Tuesday, February 10, 2015
Ink-Slinger Profiles by Alex Jay: Kin Platt
Kin Platt was born Milton Platkin in New York City on December 8, 1911. His birth name was revealed in Dave Kiersh’s profile of Platt. The birth date is from the Social Security Death Index.
In the 1920 U.S. Federal Census, Platt was the second of four children born to Daniel and Yetta, both emigrants. His father was a sample maker of ladies handbags. The family resided in the Bronx, New York at 1358–60 Brook Avenue. Something About the Author (1996), Volume 86, said:
…he had a difficult youth, running away from home at age seven, and he was always pushing the bounds of the acceptable. By ten, he was drawing all the time, copying cartoons and dreaming of having his own syndicated comic strip one day. He was also involved in sports, both running and baseball. And to fill any empty hours, he read voraciously and indiscriminately, up to five books per day….In 1929 Platt graduated from James Madison High School in Brooklyn, New York. The school yearbook, The Log, said Platt lived at 2294 East 23rd Street, and was a member of the track team, sketch club and art squad. He also was a cartoonist on the Newark Evening News.
According to Something About the Author, Platt had no thought or money for college. “To my mind it was a waste of time and I had to make my living by drawing.” He made caricatures of theater and screen stars, and then added political cartoons.
In 1930, Platt’s family was in Brooklyn at 2331 Kenmore Place. Platt was a staff member of the Fleischer Studios which published a 1930–1931 personnel chart.
Platt is credited for the color comic strip, Happy and His Pappy, which was signed Kin. American Newspaper Comics (2012) said it debuted July 13, 1936 and ended March 8, 1937. The strips were reprinted in Best Comics #1, 2, 3, and 4; and Startling Comics.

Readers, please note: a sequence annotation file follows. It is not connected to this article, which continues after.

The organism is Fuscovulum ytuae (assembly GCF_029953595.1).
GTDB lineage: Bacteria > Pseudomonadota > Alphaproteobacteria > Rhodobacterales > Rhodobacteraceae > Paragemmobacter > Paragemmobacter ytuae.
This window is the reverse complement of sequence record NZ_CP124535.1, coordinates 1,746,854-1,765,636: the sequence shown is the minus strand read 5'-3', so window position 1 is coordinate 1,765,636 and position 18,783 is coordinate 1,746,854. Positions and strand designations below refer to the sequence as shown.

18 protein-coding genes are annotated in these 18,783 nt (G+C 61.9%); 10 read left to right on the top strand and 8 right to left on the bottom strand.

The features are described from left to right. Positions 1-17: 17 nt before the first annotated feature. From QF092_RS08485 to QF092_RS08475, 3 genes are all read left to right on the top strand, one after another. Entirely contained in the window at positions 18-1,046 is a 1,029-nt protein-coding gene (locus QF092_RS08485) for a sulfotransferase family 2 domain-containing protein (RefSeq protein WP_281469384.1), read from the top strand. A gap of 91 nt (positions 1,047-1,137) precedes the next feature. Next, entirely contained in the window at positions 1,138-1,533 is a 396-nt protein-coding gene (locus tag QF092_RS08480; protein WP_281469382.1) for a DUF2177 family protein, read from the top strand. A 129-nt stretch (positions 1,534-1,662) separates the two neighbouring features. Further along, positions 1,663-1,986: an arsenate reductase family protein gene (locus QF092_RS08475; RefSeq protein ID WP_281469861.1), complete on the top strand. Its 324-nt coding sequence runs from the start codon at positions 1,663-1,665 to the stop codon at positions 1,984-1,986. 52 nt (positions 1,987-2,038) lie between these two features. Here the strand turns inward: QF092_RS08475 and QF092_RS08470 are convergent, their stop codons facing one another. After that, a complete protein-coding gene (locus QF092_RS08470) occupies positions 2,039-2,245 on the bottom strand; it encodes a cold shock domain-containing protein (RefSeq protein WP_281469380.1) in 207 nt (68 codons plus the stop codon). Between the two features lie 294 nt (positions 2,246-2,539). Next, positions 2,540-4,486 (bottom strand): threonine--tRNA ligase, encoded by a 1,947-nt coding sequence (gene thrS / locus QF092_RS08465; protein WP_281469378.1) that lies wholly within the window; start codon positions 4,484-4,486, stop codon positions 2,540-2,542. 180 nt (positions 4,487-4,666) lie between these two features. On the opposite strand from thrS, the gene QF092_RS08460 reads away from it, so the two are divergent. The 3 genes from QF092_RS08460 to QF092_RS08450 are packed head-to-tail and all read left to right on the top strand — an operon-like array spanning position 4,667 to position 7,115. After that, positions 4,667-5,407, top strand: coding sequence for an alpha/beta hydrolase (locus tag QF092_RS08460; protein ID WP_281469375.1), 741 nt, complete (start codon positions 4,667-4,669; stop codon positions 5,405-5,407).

Platt has not yet been found in the 1940 census, which recorded his divorced mother and three sisters in Los Angeles, California.
Platt spent most of the war in the Far East working on a newspaper, Hump Express, and writing and drawing a weekly cartoon strip depicting scantily clad women—the GI’s favorite visual art. He also wrote a musical and had a traveling troupe that entertained GIs in China and Burma. He did not take to the regimented life of a soldier any better than he did to writing teams in Hollywood, writing his own orders when he felt like it, but by the end of the war he had been awarded the Bronze Star….Back in New York, he [took] over the well-established syndicated cartoon strip “Mr. and Mrs.”…His own strip, “The Duke and the Duchess,” which stayed in syndication for five years and got him into a bit of hot water with his editor when he decided to take on the communist-baiting senator Joe McCarthy.His work on Mr. & Mrs. ran. from August 9, 1948 to September 22, 1963. The Duke and the Duchess started April 20, 1952 and ended April 18, 1954.
The 1948 and 1949 Manhattan telephone directories had two listings for Platt:
Platt Kin artst 1 Hewlet Rd Great Neck-2-0788Platt Kin b 2 W 15 WAtkns 4-0125From the early 1960s to the mid-1980s, Platt turned to writing for children, young adults and adults.
Platt passed away December 1, 2003, in Los Angeles, California, according to the Social Security Death Index. Other sources say he passed away November 30.
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